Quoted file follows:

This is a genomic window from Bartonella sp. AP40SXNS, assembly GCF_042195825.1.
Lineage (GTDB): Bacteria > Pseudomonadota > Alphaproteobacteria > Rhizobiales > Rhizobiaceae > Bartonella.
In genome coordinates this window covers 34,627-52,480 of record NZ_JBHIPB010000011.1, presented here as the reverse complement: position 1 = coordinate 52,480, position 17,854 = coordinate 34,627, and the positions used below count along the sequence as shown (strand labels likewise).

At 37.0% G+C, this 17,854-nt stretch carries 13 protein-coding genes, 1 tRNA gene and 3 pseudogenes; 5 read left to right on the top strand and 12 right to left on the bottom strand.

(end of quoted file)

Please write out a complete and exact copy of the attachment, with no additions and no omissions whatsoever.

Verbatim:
This is a genomic window from Bartonella sp. AP40SXNS, assembly GCF_042195825.1.
Lineage (GTDB): Bacteria > Pseudomonadota > Alphaproteobacteria > Rhizobiales > Rhizobiaceae > Bartonella.
In genome coordinates this window covers 34,627-52,480 of record NZ_JBHIPB010000011.1, presented here as the reverse complement: position 1 = coordinate 52,480, position 17,854 = coordinate 34,627, and the positions used below count along the sequence as shown (strand labels likewise).

At 37.0% G+C, this 17,854-nt stretch carries 13 protein-coding genes, 1 tRNA gene and 3 pseudogenes; 5 read left to right on the top strand and 12 right to left on the bottom strand.